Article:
Birthday Gift – or – My First Family Intervention (Part 1)

by Rod Smith

I think I was eleven. I might have been ten. I waited until Dad returned from the bar and until Mom and Dad were finished with the normal routine of shouting about his drinking and were finished with the attacks and counter attacks I had heard re-run for the full span of my life. I was very tired of it. When it was all said and done, all the topics covered, the room was quiet and she went into another room, I edged close to the wall and down the short hall between our bedrooms. I entered sideways to be less noticeable.

It had to be the two of us; I wanted no interference from anyone else in the family. I looked at him face-to-face.

“You’re a coward.”

“No, I’m not.”

“Yes, you are.”

“No, I’m not.”

“Yes, you are.”

“No, I’m not.”

“You’re a coward. I hate you.” The hate part I did not plan and wished I hadn’t said the moment it left my mouth.

I had his attention even though things were not going to plan. He turned red and sad and nervous. There was no backing down:

“If you’re not a coward, prove it by never drinking ever again.”

“I will.”

“Then sign this.”

From the pajama jacket pocket I took the contract:

“I, the undersigned Mr. E.W.G. Smith, will prove to my son, that from tomorrow (the date), onwards and forever, I will never drink again, ever.” Witness One, and Witness Two, and a line for E.W.G. Smith’s signature were at the bottom.

I could see his surprise as he read.

“I’ll sign it if I can have one drink on Christmas days only.”

I took the contract and I added with the way you add things to contracts that he could drink on Christmas days only. Forever.

I gave it back to him. He moved to sit up in his bed. I called for my mother to be the legal witness one and for my brother to be legal witness two, so when he awoke the next day and I showed him the signed contract, he couldn’t say that he did not sign it or that I had made him sign it or that he did not know what he was doing. I knew how contracts worked and for these reasons, I could not be one of the witnesses.

While there were some cynical comments from my witnesses, I was dead serious. He sat up in his bed. He signed it. I was happy about that. We were all happy. I had a good sleep.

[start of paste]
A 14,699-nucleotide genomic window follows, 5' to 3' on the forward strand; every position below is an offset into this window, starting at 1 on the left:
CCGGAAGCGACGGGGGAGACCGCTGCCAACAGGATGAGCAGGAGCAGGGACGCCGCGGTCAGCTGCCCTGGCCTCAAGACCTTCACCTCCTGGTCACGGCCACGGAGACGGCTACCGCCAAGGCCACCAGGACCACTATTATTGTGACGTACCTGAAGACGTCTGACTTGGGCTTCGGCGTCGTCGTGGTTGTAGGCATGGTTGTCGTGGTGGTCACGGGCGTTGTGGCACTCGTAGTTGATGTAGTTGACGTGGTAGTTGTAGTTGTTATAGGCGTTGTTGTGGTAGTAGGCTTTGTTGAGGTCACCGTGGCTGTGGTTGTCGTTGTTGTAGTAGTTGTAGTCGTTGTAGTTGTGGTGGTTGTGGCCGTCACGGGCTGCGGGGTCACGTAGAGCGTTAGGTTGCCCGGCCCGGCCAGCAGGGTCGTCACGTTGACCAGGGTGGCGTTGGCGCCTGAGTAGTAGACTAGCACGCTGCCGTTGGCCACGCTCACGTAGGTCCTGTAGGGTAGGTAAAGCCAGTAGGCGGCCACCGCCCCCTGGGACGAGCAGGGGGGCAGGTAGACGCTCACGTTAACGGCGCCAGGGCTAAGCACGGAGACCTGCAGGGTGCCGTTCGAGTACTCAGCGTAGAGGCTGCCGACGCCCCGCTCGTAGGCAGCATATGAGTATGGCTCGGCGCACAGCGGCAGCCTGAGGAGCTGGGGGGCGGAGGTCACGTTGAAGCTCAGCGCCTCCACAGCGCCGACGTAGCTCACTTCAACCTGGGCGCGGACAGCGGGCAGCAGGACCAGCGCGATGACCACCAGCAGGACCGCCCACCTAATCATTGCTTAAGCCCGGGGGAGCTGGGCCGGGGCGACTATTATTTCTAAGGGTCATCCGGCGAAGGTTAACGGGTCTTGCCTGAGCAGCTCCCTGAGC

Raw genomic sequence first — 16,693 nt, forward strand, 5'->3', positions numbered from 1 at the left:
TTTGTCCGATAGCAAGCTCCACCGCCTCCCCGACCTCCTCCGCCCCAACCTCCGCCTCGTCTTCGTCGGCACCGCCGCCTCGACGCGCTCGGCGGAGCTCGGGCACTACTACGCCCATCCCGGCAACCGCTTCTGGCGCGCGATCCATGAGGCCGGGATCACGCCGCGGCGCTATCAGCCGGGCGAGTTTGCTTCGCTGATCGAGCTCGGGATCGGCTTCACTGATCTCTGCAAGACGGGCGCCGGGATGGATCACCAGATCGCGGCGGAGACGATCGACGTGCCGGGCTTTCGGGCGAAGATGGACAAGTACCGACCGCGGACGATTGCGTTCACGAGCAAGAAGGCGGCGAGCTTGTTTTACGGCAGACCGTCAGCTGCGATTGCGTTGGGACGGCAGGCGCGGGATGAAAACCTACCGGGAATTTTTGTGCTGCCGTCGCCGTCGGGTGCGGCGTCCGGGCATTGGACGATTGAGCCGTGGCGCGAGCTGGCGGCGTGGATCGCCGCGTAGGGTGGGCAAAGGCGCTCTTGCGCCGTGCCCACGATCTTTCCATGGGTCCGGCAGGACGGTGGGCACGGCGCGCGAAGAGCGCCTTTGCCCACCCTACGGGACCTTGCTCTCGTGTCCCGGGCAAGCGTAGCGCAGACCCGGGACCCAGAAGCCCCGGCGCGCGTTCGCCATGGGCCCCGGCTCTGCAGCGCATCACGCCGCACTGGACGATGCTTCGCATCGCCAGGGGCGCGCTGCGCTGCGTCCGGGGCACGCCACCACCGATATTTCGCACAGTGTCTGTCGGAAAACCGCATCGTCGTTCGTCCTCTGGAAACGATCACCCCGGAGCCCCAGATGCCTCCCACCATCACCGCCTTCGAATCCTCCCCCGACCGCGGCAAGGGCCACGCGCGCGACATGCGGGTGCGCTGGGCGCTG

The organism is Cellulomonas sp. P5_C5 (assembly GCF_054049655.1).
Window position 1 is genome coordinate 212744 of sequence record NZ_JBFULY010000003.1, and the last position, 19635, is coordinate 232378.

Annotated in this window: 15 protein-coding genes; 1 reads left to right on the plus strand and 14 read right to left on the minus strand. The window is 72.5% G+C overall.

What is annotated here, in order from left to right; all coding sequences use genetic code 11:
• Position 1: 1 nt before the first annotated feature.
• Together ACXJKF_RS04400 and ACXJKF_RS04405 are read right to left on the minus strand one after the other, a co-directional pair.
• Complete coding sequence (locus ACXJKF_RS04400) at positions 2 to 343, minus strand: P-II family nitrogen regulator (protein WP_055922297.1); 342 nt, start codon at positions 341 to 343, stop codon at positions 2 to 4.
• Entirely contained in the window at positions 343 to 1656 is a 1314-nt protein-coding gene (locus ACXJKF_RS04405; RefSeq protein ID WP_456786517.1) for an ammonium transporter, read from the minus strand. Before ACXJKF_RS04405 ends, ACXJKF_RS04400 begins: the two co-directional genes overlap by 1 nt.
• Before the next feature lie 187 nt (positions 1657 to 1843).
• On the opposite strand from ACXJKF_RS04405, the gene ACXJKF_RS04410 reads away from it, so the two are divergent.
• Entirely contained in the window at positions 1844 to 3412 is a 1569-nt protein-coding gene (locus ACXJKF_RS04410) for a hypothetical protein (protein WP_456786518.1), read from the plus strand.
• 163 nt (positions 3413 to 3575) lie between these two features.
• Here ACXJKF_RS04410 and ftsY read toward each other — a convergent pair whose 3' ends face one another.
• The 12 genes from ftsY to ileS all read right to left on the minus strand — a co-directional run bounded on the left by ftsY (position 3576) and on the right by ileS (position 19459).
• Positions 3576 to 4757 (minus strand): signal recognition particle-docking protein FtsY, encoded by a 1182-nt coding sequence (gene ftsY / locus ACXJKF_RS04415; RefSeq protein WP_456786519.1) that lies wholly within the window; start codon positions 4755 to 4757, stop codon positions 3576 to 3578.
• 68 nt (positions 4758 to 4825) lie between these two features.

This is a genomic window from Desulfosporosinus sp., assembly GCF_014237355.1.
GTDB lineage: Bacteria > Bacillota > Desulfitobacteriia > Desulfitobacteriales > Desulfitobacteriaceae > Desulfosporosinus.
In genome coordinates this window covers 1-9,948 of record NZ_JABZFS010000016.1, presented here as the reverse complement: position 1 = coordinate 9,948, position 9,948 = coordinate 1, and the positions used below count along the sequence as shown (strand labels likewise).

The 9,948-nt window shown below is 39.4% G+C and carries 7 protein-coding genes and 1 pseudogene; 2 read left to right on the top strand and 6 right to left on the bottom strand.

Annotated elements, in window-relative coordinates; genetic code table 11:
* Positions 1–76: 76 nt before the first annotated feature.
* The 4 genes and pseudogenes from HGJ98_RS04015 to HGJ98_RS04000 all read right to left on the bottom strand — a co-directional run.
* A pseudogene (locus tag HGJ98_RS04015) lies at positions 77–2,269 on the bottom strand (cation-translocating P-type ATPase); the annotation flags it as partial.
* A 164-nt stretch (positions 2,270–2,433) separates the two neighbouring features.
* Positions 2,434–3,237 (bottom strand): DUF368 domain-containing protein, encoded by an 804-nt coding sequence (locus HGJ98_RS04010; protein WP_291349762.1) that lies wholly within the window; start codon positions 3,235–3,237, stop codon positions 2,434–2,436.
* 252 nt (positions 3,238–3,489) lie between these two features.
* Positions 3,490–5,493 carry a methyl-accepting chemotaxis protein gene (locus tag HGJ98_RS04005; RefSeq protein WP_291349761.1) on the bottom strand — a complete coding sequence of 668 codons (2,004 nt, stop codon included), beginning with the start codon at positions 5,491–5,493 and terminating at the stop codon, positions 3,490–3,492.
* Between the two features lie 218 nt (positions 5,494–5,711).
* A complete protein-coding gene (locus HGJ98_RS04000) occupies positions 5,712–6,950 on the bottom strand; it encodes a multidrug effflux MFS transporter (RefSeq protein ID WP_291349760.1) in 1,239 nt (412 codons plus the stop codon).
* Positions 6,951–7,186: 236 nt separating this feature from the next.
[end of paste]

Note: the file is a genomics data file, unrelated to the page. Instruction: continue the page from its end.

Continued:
He did not come out of his room for many days except to throw up in the toilet.

Mother took meals into him.

I heard her tell him how important this was to me, and that he could not let me down now.

I was sad when I heard him cry, but I knew I had done the right thing despite the pain he felt. He was “dry” (a word which I knew from books I had read) for a long time.

Everything was peaceful until midnight on the night I turned twelve or eleven cause my birthday is on Christmas Eve. He kept the contract perfectly and began with a bottle of brandy held up to his lips at exactly one minute past my birthday.

The next day, which was Christmas Day, he forgot there ever was a contract.

My whole body got very stiff in my back and my throat and my eyes not only until midnight on Christmas Day but for a very long time. I couldn’t wait any longer and in March of the following year, with the contract now perfectly broken, I threw the useless piece of paper away.

2 Comments to “Birthday Gift – or – My First Family Intervention (Part 1)”

  1. Although this is quite a sad story, its a beautifully written account. The writing was so good that I really felt connected to that 10 or 11 year old boy – I could have been that boy!

    The lesson that I took from this account is to learn that we can’t force, coerce or manipulate people to change. The person has to *want* to change in the first place, and the most that we could do is to remind them or inspire them.

  2. As a kid, I used to think that if my parents loved me, they would give up drinking. It seemed logical. I remember being a part of my aunt’s unsuccessful intervention at 7 or 8. I was coached by the interventionist the day before, and at the intervention, I was asked to read my letter first. It mostly consisted of a lot of tears and, “I just don’t want you to drink anymore.” I remember being so scared by this “adult” problem that affected so many people in my life. I couldn’t grasp it, and I couldn’t grasp that they were willing to choose alcohol over their own lives. Why couldn’t they just stop drinking…?

    Now that I’m an adult with my own addictions, those memories are enough that I never want to have kids. I would never willingly put a child through that torture, and I don’t trust myself enough to think that I could avoid the same scenario.

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